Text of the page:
Massachusetts Sen. Elizabeth Warren ripped into Donald Trump on Hillary Clinton's behalf at a rally in New Hampshire on Monday. Warren was playing the role of a sassy friend with the snark to say the things Clinton either could or would not say.

"Get this, Donald. Nasty women are tough. Nasty women are smart. And nasty women vote," Warren told a crowd of an estimated 4,000 folks bundled in jackets and vests on the campus of Saint Anselm College in Manchester, surrounding by blazing orange and red fall foliage. "And, on Nov. 8, we nasty women are going to march our nasty feet to cast our nasty votes to get you out of our lives forever."

Donald Trump called Hillary Clinton "such a nasty woman" during their final debate last week in Las Vegas. And while Clinton herself has been hesitant to acknowledge the insult, Warren embraced it Monday.

The crowd cheered and laughed as Warren dug in deeper.

Warren has become a sort of attack-dog surrogate on the Clinton campaign, insulting Trump both on the stump and on social media. She's also the darling of the progressive left and fundamentally more animated on the campaign trail.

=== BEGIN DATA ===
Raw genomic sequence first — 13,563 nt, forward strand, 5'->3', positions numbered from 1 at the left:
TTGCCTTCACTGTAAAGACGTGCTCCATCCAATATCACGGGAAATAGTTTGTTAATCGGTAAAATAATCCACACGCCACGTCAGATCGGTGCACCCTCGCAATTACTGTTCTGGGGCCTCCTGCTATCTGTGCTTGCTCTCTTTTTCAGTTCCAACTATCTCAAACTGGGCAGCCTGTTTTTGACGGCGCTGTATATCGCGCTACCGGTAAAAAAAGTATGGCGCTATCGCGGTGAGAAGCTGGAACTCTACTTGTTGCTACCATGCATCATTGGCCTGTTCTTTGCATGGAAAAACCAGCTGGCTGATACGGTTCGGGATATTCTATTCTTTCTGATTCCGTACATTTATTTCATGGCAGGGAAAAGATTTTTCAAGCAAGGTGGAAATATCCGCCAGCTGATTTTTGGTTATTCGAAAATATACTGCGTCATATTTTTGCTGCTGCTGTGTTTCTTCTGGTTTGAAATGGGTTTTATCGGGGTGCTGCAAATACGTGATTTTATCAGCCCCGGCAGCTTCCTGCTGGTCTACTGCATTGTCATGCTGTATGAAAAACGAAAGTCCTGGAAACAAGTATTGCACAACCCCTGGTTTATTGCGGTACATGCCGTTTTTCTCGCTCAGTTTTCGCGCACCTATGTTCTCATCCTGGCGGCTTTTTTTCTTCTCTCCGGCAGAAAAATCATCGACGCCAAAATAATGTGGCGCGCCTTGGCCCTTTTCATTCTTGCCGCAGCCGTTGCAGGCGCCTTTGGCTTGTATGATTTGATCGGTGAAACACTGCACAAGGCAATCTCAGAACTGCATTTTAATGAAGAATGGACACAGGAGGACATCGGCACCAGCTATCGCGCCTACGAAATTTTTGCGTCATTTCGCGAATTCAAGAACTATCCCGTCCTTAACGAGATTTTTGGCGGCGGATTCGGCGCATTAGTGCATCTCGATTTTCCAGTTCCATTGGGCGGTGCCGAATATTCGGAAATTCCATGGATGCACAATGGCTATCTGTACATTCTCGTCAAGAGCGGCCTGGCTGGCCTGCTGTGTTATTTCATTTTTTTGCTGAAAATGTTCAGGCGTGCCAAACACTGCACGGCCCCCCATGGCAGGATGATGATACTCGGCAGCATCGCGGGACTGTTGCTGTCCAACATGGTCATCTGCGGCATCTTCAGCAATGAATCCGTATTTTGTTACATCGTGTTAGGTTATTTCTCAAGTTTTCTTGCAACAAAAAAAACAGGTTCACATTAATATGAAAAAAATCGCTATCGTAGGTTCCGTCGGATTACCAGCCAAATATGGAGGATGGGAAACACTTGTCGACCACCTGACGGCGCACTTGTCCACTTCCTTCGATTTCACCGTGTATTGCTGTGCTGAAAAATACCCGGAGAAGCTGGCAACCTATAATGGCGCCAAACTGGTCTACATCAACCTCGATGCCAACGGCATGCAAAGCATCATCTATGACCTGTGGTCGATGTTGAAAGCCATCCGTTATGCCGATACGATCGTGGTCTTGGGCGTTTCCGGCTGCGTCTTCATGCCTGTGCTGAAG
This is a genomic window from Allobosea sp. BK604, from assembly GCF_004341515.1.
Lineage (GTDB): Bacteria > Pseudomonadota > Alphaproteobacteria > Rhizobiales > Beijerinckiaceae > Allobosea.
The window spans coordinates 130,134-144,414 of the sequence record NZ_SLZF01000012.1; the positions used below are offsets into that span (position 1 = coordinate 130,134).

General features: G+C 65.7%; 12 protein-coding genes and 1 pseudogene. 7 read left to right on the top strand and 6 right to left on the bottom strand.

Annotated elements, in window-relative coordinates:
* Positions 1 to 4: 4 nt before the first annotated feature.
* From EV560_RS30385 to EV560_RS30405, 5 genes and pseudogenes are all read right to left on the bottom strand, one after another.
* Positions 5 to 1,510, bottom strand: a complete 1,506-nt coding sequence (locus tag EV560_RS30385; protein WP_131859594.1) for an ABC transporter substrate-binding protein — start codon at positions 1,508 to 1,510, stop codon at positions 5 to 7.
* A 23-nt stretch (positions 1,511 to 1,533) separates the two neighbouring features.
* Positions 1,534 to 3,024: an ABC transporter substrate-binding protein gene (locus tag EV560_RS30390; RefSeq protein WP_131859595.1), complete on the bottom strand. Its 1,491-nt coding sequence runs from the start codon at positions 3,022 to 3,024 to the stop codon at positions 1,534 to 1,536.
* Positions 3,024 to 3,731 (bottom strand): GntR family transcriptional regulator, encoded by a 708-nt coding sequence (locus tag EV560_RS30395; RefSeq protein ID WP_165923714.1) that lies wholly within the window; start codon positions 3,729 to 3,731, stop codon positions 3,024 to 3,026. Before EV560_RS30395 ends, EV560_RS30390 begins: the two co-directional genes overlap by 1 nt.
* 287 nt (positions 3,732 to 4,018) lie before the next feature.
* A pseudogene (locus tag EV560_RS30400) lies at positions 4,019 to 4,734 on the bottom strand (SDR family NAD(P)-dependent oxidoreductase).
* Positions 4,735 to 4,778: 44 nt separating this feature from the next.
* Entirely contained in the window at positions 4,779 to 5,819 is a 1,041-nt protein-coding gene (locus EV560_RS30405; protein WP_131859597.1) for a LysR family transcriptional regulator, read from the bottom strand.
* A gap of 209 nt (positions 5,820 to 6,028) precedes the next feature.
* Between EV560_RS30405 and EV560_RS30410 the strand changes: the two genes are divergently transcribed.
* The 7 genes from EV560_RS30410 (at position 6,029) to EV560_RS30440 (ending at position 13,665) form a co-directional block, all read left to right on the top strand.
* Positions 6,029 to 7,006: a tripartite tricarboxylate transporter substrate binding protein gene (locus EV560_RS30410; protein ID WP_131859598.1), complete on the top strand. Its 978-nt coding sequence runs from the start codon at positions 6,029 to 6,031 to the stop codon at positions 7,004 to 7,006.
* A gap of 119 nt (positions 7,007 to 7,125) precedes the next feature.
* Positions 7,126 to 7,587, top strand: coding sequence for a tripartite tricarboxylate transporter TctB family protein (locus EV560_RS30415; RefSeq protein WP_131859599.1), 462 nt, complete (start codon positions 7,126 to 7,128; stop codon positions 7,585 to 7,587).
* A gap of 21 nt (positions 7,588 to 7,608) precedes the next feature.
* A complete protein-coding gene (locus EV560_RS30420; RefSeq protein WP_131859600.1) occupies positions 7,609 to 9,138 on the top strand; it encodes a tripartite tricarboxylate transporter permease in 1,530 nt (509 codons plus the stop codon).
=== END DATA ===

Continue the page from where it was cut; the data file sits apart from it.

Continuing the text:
Where Clinton is wonky and private, Warren is populist and energetic. She's not shy to throw some shade at Trump, even seeming to relish her role.

"He thinks that because he has a mouth full of Tic Tacs that he can force himself on any woman within groping distance," Warren said, referencing Trump and his allegations of sexual misconduct.

When Clinton took the mic, it's as though she was picking up the baton in a relay race, after the first runner had given her a huge lead and she just wanted to keep the momentum going.

Clinton herself did not once utter the phrase "nasty woman" onstage, but she seemed to savor Warren's scathing lines.

"I kind of expect if Donald heard what she just said, he's tweeting away," Clinton said. "She gets under his thin skin like nobody else."

Clinton has a sizable lead in the polls, particularly among women; but there have long been questions about Clinton's voter enthusiasm and how that might translate into turnout on Election Day.

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